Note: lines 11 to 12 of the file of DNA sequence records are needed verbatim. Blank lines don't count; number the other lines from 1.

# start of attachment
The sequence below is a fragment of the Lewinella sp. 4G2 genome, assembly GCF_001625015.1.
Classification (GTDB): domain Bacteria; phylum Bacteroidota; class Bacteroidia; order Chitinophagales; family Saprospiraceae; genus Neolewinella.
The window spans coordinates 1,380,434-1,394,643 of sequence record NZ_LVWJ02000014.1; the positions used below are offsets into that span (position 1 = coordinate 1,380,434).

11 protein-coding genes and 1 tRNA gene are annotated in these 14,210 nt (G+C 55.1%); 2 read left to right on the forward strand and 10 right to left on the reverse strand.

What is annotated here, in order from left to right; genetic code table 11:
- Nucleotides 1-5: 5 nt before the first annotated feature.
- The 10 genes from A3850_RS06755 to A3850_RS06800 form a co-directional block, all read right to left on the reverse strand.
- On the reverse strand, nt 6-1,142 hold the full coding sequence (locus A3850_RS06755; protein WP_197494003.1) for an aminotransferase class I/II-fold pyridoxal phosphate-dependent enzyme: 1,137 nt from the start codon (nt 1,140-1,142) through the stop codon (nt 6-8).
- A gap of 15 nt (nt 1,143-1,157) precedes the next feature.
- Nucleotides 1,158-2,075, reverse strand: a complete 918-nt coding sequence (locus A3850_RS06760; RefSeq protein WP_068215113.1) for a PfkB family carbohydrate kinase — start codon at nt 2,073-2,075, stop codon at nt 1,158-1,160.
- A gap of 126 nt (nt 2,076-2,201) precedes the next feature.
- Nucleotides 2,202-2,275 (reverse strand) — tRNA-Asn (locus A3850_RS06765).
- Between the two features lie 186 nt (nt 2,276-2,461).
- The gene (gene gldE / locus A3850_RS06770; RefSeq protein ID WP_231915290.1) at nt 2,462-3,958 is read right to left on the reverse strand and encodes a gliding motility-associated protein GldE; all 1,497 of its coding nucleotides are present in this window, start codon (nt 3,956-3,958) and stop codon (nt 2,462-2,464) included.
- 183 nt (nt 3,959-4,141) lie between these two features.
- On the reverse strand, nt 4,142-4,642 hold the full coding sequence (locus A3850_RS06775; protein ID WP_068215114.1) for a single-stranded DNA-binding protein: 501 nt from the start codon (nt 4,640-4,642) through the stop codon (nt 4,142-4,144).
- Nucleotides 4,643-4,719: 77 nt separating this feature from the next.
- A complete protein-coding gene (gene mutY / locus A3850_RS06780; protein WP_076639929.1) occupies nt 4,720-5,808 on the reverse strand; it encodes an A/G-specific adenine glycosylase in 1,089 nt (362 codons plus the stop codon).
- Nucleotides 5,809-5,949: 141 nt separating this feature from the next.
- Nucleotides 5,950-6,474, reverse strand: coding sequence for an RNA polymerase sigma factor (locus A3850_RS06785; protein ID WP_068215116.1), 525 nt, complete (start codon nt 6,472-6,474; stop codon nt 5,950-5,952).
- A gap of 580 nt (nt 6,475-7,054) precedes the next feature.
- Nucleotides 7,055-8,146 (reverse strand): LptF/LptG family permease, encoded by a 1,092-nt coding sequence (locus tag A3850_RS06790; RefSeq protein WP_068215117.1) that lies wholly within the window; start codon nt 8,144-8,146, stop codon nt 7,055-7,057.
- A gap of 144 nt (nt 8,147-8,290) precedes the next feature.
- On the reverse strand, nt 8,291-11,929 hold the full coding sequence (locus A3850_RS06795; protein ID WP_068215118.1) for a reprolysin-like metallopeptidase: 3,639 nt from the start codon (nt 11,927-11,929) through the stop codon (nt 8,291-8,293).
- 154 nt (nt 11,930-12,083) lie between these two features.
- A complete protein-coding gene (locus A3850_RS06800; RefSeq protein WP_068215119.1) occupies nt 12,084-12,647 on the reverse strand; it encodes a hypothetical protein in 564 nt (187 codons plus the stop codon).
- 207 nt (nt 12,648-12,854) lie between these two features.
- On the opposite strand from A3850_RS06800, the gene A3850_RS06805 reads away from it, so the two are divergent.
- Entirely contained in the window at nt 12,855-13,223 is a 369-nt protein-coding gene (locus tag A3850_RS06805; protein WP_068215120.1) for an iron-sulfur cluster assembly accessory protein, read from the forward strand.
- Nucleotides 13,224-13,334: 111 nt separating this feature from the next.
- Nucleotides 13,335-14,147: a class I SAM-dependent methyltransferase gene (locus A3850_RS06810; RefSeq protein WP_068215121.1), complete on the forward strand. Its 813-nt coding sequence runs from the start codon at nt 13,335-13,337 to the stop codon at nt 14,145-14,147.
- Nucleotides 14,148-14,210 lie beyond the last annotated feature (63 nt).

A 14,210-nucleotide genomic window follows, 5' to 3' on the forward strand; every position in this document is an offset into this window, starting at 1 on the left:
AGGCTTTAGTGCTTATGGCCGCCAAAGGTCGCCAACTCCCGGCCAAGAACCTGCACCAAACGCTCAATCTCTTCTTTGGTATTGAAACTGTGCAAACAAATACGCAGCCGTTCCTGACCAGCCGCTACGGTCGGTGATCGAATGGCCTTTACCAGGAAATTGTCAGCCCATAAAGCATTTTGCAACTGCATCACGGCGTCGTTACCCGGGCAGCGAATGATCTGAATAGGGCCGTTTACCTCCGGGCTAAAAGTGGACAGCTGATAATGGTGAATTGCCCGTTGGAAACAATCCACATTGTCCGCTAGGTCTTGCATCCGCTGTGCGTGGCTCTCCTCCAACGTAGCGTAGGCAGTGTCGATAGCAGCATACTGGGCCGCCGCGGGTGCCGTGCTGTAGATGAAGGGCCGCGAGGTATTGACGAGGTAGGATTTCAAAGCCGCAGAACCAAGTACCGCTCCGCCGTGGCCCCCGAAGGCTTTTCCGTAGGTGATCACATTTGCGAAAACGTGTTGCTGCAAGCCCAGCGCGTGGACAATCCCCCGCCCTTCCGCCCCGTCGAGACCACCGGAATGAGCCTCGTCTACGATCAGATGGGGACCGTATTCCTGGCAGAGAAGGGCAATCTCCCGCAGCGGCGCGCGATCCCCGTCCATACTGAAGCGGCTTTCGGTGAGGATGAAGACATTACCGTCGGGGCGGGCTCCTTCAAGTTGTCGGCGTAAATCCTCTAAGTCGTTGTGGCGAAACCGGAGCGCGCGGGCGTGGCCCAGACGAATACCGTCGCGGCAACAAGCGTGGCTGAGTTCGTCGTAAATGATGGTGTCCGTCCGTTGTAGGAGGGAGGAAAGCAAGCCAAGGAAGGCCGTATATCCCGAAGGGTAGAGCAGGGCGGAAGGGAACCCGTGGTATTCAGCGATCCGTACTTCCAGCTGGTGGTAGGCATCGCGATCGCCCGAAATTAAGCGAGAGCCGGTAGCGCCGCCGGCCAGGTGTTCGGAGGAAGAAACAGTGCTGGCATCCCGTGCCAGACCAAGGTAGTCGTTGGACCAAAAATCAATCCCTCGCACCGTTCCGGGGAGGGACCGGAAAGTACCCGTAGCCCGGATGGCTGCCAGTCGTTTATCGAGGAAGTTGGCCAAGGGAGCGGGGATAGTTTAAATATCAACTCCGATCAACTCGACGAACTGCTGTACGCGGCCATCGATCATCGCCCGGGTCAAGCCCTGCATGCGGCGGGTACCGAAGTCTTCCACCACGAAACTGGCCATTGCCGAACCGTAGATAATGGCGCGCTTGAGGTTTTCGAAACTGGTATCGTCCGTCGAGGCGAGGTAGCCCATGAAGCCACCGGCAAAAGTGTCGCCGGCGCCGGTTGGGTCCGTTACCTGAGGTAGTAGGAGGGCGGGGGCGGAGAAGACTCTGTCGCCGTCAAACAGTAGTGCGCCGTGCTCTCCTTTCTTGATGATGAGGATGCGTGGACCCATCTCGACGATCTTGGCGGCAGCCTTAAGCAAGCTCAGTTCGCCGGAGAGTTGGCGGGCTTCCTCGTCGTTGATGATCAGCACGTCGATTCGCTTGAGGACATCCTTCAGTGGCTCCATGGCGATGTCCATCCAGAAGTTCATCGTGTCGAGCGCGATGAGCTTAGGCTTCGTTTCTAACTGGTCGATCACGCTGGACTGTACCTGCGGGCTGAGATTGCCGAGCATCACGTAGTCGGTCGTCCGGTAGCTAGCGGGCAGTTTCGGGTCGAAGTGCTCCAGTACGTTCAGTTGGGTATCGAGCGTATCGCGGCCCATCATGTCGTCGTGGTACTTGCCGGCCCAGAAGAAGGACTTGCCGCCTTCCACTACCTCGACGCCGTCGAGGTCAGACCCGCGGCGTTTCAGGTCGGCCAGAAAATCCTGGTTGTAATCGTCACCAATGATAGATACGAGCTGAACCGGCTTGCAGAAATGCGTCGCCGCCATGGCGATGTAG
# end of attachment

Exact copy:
- A gap of 126 nt (nt 2,076-2,201) precedes the next feature.
- Nucleotides 2,202-2,275 (reverse strand) — tRNA-Asn (locus A3850_RS06765).